As an older individual, your pancreas might not be producing as much insulin as it did when you were young.

Insulin decreases the amount of sugar in your blood.
Eating food increases the amount of sugar in your blood.

If you are eating at that red dot, then the amount of sugar in your blood increases too high.

This is a picture of what my blood sugar does when I eat and don’t take enough medication. (I eat where there is a picture of a loaf of bread and my sugar increases to 350, which is much worse because I am a type 1 diabetic and you are barley diabetic).

image

This is up for some debate, but if I were you, I would start a medication. They might recommend Metformin. Metformin keeps your liver from letting so much sugar get into your blood. Without medication, there is an increased risk of not feeling very well, heart attack, kidney problems, and vision problems.

Hope that helps…I’m a pretty ‘visual’ person. Pictures help me learn. I don’t know if you are like that.

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This is a huge frustration for many. And as many have stated here, there are no hard numbers. Each one of us is so very different and everyday can be completely different doing the same thing.
That being said I have always felt that people being told they are “pre” diabetes are being hurt. Many feel it isn’t a big issue and don’t realize the damage that may be happening with elevated blood sugars. I think this is why many when they end up at the doctors with complications, it is because it wasn’t stress enough early on and years of elevated blood sugars does damage to all those small vessels and nerves. I hear it all the time that someone gets a type 2 diagnosis and a year later the complications set in.
So I think whenever a pre diabetes diagnosis is given, the patient should go through a complete work up, heart, eyes, kidneys etc. This way there is a baseline to work from.
My sister got her pre diabetes diagnosis last year and who knows how long it was there for. (Head in the sand situation). But she got a meter and really worked the diet and exercise focusing on the post meal blood sugars to see what foods worked best.
Sorry to say, you not find any rock hard numbers that will be “good or bad”, it will be what is best for you and what works for your situation.
Diabetes, no one answer that will work for everyone. And as we all know what works for one today, might not work next week. Good luck and just keep trying to lower the numbers. Having to go on medications is not the end of the world. You must think of them as something that helps to keep you healthy

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personal and family history means no one,ever , in family had/has diabetes. how i got it, after exercising alot, i mean a whole lot of cardio, all my life, i guess could be based on large carb intake. that would be the only factor at play in my life.

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I wouldn’t spend too much time placing blame on anything. It’s a complicated disease, and any number of things could have contributed. I wasn’t really asking about what might have caused your diabetes- I was mostly asking to see if people in your family had prediabetes that never developed to Type 2. Family history can be a good indicator of what you can expect. Though it sounds like that’s not the case here.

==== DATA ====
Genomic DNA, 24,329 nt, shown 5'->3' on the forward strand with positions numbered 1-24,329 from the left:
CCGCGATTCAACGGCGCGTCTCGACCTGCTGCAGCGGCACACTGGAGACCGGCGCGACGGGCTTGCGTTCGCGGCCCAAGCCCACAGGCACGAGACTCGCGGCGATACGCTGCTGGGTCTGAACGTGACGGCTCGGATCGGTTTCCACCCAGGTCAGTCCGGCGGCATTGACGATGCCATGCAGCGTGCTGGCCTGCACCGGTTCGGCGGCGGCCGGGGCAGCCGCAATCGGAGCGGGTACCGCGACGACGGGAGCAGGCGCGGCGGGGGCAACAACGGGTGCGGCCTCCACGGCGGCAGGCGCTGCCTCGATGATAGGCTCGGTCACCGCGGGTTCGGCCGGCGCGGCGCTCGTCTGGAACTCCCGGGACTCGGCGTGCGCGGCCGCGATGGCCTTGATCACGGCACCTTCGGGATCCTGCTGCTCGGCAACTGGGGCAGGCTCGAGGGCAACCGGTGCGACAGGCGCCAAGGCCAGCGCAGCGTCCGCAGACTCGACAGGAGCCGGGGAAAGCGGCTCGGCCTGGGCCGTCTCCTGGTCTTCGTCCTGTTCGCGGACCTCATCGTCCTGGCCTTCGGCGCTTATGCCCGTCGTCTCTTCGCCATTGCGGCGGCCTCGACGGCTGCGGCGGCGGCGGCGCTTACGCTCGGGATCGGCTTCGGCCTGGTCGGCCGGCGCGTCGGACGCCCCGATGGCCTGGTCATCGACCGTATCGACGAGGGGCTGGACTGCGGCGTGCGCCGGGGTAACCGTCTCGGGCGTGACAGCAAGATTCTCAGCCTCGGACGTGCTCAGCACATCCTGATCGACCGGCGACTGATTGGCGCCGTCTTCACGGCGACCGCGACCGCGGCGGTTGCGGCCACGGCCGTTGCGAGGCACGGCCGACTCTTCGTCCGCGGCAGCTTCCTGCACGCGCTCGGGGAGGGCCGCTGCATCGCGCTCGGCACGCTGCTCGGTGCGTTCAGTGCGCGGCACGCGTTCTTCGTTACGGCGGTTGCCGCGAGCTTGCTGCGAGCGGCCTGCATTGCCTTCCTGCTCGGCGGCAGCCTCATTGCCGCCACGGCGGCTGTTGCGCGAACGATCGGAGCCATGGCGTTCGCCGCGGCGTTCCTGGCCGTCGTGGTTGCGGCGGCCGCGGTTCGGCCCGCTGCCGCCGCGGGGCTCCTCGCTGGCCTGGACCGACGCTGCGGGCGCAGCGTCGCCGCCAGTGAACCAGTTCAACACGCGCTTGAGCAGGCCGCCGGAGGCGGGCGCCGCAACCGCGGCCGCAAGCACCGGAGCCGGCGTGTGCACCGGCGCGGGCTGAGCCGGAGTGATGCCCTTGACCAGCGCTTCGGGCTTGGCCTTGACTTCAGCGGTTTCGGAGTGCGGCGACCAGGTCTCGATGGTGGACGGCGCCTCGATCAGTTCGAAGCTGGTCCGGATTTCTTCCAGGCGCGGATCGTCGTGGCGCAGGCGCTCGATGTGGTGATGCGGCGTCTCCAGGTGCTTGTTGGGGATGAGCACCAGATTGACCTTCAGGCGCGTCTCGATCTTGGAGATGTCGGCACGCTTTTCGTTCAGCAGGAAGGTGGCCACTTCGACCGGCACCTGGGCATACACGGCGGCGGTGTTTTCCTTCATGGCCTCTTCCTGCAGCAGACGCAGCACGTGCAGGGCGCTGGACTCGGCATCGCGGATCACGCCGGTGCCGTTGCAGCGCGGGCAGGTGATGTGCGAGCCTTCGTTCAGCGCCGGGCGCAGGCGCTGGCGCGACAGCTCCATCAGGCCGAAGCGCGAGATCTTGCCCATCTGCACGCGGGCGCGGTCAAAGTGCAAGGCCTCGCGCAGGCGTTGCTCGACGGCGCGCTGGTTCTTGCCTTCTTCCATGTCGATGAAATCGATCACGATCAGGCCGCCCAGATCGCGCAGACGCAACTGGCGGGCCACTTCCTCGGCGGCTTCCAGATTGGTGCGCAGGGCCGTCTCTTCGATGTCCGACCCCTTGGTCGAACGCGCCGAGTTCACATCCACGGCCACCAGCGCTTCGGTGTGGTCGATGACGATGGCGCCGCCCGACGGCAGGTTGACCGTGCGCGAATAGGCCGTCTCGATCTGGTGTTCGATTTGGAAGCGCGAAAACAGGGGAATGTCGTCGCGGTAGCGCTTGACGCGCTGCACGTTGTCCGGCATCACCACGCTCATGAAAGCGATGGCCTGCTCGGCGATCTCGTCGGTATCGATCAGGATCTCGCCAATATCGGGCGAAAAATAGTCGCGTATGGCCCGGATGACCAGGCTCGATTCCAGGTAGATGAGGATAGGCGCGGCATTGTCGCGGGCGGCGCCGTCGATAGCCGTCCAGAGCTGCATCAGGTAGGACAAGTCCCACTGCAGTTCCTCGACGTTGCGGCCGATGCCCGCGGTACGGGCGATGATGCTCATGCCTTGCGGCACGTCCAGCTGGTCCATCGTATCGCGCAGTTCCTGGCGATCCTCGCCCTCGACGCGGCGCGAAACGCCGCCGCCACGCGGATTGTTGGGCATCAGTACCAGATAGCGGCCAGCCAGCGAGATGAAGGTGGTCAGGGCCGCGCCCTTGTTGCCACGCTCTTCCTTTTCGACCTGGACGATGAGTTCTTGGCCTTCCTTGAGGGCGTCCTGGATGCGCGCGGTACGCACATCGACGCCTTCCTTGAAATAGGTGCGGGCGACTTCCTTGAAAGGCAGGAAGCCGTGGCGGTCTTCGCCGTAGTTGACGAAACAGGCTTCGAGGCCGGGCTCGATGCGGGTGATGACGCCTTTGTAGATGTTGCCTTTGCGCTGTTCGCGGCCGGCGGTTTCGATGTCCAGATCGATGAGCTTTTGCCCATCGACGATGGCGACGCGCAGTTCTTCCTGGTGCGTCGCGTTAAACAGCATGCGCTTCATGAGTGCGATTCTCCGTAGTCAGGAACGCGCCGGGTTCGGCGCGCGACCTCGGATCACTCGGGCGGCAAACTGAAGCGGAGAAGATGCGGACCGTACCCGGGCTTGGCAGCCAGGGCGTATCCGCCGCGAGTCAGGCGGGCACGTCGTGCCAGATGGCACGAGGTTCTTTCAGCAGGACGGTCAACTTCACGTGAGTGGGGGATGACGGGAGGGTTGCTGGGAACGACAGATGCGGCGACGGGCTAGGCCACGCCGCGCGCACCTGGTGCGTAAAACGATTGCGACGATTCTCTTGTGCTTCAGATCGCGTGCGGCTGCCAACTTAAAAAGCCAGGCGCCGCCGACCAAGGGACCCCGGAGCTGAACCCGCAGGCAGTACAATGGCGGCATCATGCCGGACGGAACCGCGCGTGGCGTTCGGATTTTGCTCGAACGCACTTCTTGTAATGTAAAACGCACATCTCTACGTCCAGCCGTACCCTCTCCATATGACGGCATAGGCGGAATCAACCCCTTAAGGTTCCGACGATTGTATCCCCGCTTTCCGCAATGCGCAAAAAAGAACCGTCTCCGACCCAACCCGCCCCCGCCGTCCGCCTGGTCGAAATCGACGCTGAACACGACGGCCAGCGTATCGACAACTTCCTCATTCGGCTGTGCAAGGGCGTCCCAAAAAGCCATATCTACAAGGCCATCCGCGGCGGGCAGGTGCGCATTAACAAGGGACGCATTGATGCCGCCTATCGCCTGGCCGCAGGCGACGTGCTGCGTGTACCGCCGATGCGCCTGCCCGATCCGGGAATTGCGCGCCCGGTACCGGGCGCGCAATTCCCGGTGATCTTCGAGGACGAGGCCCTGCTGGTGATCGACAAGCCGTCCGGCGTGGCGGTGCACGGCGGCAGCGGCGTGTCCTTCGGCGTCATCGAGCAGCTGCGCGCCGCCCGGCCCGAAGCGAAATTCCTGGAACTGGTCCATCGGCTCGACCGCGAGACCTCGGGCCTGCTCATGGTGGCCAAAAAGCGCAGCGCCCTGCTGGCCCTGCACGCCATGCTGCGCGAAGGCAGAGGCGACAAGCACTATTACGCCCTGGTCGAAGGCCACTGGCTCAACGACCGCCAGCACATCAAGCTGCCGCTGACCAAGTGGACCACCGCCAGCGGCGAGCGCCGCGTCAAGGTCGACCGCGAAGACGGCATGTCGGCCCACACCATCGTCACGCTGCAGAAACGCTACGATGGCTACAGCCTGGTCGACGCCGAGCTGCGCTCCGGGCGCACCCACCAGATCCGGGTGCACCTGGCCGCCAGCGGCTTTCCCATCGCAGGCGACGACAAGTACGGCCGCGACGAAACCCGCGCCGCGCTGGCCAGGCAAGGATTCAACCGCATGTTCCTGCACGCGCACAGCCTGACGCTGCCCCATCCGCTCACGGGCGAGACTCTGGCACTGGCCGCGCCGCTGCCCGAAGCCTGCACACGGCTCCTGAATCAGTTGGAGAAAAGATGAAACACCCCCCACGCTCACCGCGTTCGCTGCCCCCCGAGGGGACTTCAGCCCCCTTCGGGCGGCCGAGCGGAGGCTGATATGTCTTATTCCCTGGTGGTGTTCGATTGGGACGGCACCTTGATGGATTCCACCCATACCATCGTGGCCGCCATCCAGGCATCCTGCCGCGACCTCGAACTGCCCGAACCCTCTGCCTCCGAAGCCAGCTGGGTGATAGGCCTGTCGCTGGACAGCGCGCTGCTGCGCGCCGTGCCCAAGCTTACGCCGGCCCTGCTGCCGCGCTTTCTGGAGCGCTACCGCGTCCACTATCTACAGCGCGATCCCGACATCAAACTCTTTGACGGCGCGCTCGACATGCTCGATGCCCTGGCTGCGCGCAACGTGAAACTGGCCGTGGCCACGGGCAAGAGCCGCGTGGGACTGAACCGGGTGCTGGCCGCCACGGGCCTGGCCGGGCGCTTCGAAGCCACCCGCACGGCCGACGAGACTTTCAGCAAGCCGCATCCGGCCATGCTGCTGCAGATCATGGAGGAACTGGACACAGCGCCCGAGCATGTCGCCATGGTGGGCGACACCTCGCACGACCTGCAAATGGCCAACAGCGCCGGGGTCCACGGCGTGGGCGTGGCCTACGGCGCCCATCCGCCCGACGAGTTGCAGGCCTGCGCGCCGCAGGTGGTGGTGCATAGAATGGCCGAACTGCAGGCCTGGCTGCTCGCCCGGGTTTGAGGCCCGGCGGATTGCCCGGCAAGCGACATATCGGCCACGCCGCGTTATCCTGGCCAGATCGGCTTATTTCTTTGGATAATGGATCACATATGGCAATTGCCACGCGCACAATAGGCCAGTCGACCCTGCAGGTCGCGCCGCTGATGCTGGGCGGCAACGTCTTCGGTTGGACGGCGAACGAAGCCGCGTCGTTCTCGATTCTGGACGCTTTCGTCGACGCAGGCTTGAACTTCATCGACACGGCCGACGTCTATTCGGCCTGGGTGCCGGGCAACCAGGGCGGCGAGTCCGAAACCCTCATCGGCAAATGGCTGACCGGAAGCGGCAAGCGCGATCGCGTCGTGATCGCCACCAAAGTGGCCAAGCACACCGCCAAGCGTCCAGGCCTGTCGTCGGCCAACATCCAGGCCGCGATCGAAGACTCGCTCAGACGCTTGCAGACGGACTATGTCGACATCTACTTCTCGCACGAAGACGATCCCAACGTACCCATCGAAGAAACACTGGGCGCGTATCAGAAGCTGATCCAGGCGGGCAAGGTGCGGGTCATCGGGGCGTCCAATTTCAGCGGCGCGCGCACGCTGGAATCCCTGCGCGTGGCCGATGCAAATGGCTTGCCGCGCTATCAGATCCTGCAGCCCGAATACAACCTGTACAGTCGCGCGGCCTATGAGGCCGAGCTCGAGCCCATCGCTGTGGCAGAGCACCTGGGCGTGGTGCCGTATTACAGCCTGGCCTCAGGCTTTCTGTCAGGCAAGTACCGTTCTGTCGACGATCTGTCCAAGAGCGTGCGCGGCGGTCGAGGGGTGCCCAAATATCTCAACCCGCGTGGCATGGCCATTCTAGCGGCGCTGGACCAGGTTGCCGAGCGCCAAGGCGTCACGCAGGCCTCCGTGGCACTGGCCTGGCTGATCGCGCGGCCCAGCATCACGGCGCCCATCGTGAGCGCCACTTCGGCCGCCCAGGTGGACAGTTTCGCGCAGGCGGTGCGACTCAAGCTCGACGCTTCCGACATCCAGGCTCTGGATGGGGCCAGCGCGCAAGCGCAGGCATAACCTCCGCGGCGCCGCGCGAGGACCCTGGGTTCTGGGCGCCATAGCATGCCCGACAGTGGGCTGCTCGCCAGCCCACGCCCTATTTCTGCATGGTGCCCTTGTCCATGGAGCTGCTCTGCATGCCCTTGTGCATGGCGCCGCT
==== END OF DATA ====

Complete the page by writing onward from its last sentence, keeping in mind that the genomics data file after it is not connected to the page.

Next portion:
Your numbers are higher than they should be. I suppose the question is whether or not you’re concerned enough to start taking meds or change your lifestyle (you may have already done this) to attempt to lower your blood sugar levels. There’s no hard fast rule dictating when you become at risk for complications. If you’re still fairly young, I think it’d be worth starting on some meds now. It’s a personal choice though.

EDIT: I just read your other post. An A1c of 6.6% is firmly in the Type 2 diabetes range according to ADA guidelines: http://www.diabetes.org/diabetes-basics/diagnosis/. I’d take proactive measures now. 6.6% is not an alarming A1c, but you can reduce your chances of complications if you could get it closer to 6% with medication. In addition, you may be able to limit the progression of diabetes.

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I am thin and very athletic (especially for my age). It is the Standard American Diet, in my opinion, in addition to genetics. I perform just as well not consuming GU packages, Gatorade, and preloading with pasta. Lots of fat keeps me going now.

LOL…As they say in the city bureaucracy—COIK: Clear Only If Known

Everybody needs to read a little Buddhist philosophy. I am fond of Pema Chodron, myself—down to earth and funny and a delight to read—or listen to online.

Diabetes is the very definition of Living with Uncertainty. There is NO certainty anywhere in this deal. Learning to live with uncertainty is a much more fruitful path…

No Certainty. So it goes…LOL…And even if you thought you had found it, you’d probably walk out the front door and get hit by a bus—LOL—so it goes, life as we know it!..Judith in Portland…

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There is no such thing as “pre” diabetes. A silly dx. There is only diabetes. You’ve got it or you don’t. If you do, moderate your carbs and up your exercise until your numbers improve. And then keep it up…Judith in Portland

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While my dad had T2 and so we could “blame” my T2 on that—I’m with Sally—it’s a scourge that is much too complicated for such simplistic examinations of cause. For instance, I was a professional dancer for 40 years. One might think that would stave it off. No such luck!..

Hello, it has many side effects.